Friday, July 28, 2006

Change of Venue for Teague Murder?

The newspaper reported today that lawyer for Kevin Davis, the man who has been arrested in the September 2005 slaying of 18-year-old Jennifer Teague of Barrhaven, Ontario, may request a change of venue. Understandably, the lawyer, Michel Bisson, is concerned that pretrial publicity may have already adversely affected his client. Confessions tend to do that.

Bisson is waiting for more information from the Crown before he even considers such an application. He told the Ottawa Citizen that change of venues are rare and infrequently granted, but information that was released by the police at a press conference about Davis's confession may have biased too many people in Ottawa for Davis to receive a fair trial here.

Agreed. Everyone deserves a fair trial. I haven't spent 14 years working for the wrongly convicted for nothing! There are such things as false confessions and we really need more concrete evidence against Davis; however, the police did report earlier that Davis seemed to know things about the murder that were not publicized, and that fact will work against him.

Davis made a brief court appearance via video.

Sigrid Mac

***Update -- July 29. Bisson will definitely file for a change of venue and intimated that Police Chief Vince Bevan was out of line by providing too many details to the public about Kevin Davis's involvement in the Teague murder.


Wednesday, July 26, 2006

Police Chief Bevan Retires

Ottawa police chief Vince Bevan retired yesterday. He gained notoriety in the nineties when he oversaw the investigation of Paul Bernardo and Karla Homolka, two of Canada's most infamous sexual serial predators and killers.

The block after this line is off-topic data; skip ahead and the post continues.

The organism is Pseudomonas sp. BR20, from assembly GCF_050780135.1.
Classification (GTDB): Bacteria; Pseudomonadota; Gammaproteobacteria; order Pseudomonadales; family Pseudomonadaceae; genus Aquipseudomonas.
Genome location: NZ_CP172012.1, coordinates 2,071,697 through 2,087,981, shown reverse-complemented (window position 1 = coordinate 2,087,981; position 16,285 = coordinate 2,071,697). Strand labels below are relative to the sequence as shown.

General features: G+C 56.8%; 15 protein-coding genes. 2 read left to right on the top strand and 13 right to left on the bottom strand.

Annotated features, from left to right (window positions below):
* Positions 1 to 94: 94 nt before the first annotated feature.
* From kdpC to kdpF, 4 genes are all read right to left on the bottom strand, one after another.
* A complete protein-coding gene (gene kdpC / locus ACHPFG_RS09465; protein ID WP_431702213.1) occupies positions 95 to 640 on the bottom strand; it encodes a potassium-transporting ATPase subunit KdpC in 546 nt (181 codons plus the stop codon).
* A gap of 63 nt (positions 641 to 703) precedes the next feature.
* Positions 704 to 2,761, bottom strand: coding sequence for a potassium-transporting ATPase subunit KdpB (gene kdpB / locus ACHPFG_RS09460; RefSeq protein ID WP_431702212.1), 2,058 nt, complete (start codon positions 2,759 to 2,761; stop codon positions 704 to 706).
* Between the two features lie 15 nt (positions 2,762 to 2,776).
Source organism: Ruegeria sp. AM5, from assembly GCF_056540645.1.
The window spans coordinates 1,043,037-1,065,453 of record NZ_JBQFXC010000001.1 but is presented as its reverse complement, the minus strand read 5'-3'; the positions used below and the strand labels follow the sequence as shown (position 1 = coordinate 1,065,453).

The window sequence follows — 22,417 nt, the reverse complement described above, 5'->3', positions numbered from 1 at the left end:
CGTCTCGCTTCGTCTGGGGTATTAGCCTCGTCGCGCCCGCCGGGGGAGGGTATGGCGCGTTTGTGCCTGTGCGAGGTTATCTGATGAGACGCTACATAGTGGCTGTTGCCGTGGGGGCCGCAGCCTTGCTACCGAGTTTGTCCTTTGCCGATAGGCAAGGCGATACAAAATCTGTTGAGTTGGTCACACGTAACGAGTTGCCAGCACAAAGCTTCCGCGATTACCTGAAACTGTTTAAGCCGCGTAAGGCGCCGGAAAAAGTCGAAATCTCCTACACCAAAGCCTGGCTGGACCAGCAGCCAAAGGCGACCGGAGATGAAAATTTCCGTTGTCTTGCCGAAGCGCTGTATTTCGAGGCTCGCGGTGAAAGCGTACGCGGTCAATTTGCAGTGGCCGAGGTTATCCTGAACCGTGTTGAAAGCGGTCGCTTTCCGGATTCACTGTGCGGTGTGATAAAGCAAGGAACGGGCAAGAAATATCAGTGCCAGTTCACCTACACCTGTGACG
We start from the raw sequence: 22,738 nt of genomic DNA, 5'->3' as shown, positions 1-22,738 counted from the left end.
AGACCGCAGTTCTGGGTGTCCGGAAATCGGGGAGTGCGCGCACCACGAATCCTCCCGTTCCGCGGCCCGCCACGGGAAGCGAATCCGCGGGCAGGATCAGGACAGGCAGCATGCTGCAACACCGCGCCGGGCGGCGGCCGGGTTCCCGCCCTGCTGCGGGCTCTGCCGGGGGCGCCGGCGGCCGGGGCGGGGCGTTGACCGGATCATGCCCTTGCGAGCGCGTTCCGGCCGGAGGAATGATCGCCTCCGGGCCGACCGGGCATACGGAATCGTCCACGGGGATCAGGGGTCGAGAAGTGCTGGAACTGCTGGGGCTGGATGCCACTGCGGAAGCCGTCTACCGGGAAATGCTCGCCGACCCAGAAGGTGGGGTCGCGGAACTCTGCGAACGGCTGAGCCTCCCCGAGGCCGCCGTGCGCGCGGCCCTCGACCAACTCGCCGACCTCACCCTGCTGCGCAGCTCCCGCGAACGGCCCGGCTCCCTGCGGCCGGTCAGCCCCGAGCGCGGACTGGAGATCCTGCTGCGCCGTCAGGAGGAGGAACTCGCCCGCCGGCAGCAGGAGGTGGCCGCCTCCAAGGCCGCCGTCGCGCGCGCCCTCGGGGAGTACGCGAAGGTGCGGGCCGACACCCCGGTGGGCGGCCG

The Ottawa Sun newspaper quoted Bevan as saying that sometimes all people need is one good break in a murder, but writer Jorge Barrera pointed out that Bevan missed his big break in the Bernardo case. His team failed to find explicit videotapes in Bernardo's house near St. Catherine's, Ontario, that clearly implicated him in the murders of schoolgirls Kristen French and Leslie Mahaffey.

As a result of the team missing the tapes, the Crown cut a sweetheart deal with Karla, who has now served her time and, to the dismay and outrage of the public, is out of prison, living somewhere in Qu├ębec.

Bevan may have also missed his cues in the murders of Ardeth Wood and Jennifer Teague in Ottawa. Chris Myers of Sudbury was only arrested in the Wood case when some clever cop in North Bay recognized Myers from the suspect sketch that had been hanging in the walls of various police stations all around the province.

Bevan didn't have to do much work in the Teague case either, although Barrera stated that the search for Jennifer Teague's killer took more than 10 months and cost approximately $400,000. But in the end, the suspect, Kevin Davis, was so overwhelmed with guilt that he became intoxicated on psilocybin, ran into the streets naked, and confessed to the murder.